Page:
talk about were formed in their current form largely
by Christopher Peebles and led by him for many, many years. So, with that, I’m going
to tear through four slides of definitions and
not read them to you. I will come back to
one of them later. You’ve got copies of the definitions you
can read if you want. What I really want to
do is start talking about where research computing
began at Indiana University, and it began in 1949 with
a grant from the Office of Naval Research to
Indiana University for a mechanical card-based
calculator which turned out to be so important to
chemistry and physics research at Indiana University
that in 1953, then President Herman B.
Wells called for the creating of a research computing center for Indiana University
generally. That center was formed
forthwith, and in 1955, astronomy professor Marshall
Rubel was named the first Director of Indiana University’s
Research Computing Center. And, he was not just
an eminent astronomer. He had a real sense for the
importance of computing, and one of the things that
he did as the first Director of the Research Computing Center
at IU was establish a principle that we have lived by every
day from 1955 to today. That is that the university’s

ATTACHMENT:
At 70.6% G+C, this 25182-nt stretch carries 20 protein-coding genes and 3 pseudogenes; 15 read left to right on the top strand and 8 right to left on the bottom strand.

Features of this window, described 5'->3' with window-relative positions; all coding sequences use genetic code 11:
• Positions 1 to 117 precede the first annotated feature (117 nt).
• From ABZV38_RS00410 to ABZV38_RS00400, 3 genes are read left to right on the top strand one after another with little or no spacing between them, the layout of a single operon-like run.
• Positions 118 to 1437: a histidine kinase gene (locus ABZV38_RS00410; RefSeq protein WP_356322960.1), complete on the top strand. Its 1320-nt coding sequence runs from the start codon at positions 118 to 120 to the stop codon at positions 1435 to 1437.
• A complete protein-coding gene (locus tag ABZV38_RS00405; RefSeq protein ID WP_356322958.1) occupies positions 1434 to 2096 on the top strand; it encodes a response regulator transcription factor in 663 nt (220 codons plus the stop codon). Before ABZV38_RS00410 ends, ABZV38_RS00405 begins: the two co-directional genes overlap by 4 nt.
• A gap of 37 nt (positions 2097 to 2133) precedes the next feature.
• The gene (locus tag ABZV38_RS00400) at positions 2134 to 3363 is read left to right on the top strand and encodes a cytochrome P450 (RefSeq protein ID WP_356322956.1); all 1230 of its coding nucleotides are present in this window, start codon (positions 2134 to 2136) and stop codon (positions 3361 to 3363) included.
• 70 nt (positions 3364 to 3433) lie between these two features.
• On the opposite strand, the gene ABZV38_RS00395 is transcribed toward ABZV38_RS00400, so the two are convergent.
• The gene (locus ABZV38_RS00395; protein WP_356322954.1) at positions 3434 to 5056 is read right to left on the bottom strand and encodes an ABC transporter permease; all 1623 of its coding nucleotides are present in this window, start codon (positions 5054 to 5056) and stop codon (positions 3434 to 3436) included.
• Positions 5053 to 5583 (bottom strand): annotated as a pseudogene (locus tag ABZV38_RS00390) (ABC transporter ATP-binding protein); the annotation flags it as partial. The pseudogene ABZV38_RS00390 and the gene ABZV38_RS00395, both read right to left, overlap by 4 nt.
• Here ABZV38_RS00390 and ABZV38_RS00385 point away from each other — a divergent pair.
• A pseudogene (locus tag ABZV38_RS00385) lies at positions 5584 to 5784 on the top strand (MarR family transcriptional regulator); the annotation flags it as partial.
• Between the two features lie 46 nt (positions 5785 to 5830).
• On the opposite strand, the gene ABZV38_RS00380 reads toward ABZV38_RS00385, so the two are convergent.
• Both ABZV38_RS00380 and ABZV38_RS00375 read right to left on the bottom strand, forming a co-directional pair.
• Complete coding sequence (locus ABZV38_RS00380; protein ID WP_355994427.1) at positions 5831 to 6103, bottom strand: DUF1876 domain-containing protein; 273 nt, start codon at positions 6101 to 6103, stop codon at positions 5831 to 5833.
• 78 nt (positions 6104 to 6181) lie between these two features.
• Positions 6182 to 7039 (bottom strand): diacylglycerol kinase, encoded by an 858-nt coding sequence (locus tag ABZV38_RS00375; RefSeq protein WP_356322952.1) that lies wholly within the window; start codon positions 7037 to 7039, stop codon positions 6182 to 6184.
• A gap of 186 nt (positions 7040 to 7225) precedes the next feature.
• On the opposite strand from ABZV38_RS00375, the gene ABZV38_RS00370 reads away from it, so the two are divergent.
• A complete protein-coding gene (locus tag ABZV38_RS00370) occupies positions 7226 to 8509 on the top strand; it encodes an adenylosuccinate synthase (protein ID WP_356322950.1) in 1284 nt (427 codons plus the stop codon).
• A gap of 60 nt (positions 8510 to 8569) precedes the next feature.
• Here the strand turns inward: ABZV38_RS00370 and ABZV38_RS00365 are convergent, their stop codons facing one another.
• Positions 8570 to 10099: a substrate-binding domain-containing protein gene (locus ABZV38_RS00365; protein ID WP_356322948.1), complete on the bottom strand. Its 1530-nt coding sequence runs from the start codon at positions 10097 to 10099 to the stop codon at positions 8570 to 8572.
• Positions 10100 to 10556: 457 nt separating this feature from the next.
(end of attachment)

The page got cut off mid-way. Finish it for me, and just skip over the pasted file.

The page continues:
computing resources are a common good. They’re intended for use by the
entire university community, and in particular,
Professor Rubel’s view was that IU’s electronic computer
was as important and should be as accessible to his astronomy
graduate students as it was to his faculty colleagues
and the business school. He went on to write a paper in 1960 called the
electronic computer, as astronomical instrument that really revolutionized
observational astronomy at the time. Sadly, he died on
sabbatical in 1968, but he really put research
computing at IU on a good, solid footing and clearly bears
credit for where we are today in terms of our computing
environment and in terms of our physical environment
because we are in the Rubel Commons in
Cyberinfrastructure building. From that auspicious start,
there were intermittent times of a real distinction
of Indiana University. In 1964, two professors
of computer science and one staff member in
the computing center, Steve Young who in some ways
is my organizational great grandfather, wrote a
compiler called FASTRAN, FAST fortRAN compiler for
the IBM 709 computers. That was one of the first
ten software programs every protected by copyright. It was as a compiler, faster
than any compiler ever made by IBM for the 709
computing series, and the two computer
scientists involved in that project credited
Steve Young in his knowledge of the IO system, the 709 for
why the compiler was that fast. Going on, 1968. Computer science was formed
as a distinct department in the College of
Arts and Sciences. In 1979, Doug Hofstadter
published “Godel, Escher, Bach”. This is a photograph
of my soft cover copy of “Godel, Escher, Bach”. It was an amazing book that
revolutionized a lot of thinking about information technology,
information science, computing math, and
music as well. In the 1980s, many,
many people believed that Ernie Davidson
might be on his way to winning a Nobel